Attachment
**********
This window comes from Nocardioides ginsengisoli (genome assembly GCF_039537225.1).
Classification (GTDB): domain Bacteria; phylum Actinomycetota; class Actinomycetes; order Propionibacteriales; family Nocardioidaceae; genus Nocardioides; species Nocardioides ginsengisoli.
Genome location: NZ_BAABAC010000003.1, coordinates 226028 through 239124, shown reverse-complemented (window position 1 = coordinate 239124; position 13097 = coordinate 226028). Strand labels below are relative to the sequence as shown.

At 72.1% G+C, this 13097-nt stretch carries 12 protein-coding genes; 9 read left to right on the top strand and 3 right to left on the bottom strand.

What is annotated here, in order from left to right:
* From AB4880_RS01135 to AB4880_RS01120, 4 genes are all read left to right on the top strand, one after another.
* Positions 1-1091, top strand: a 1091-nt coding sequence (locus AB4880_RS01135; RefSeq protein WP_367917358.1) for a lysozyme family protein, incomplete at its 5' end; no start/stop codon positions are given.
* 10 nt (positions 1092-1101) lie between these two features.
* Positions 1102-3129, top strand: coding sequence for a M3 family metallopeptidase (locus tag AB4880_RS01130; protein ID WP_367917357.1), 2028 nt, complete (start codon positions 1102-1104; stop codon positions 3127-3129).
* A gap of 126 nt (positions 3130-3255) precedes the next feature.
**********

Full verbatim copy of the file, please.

This window comes from Nocardioides ginsengisoli (genome assembly GCF_039537225.1).
Classification (GTDB): domain Bacteria; phylum Actinomycetota; class Actinomycetes; order Propionibacteriales; family Nocardioidaceae; genus Nocardioides; species Nocardioides ginsengisoli.
Genome location: NZ_BAABAC010000003.1, coordinates 226028 through 239124, shown reverse-complemented (window position 1 = coordinate 239124; position 13097 = coordinate 226028). Strand labels below are relative to the sequence as shown.

At 72.1% G+C, this 13097-nt stretch carries 12 protein-coding genes; 9 read left to right on the top strand and 3 right to left on the bottom strand.

What is annotated here, in order from left to right:
* From AB4880_RS01135 to AB4880_RS01120, 4 genes are all read left to right on the top strand, one after another.
* Positions 1-1091, top strand: a 1091-nt coding sequence (locus AB4880_RS01135; RefSeq protein WP_367917358.1) for a lysozyme family protein, incomplete at its 5' end; no start/stop codon positions are given.
* 10 nt (positions 1092-1101) lie between these two features.
* Positions 1102-3129, top strand: coding sequence for a M3 family metallopeptidase (locus tag AB4880_RS01130; protein ID WP_367917357.1), 2028 nt, complete (start codon positions 1102-1104; stop codon positions 3127-3129).
* A gap of 126 nt (positions 3130-3255) precedes the next feature.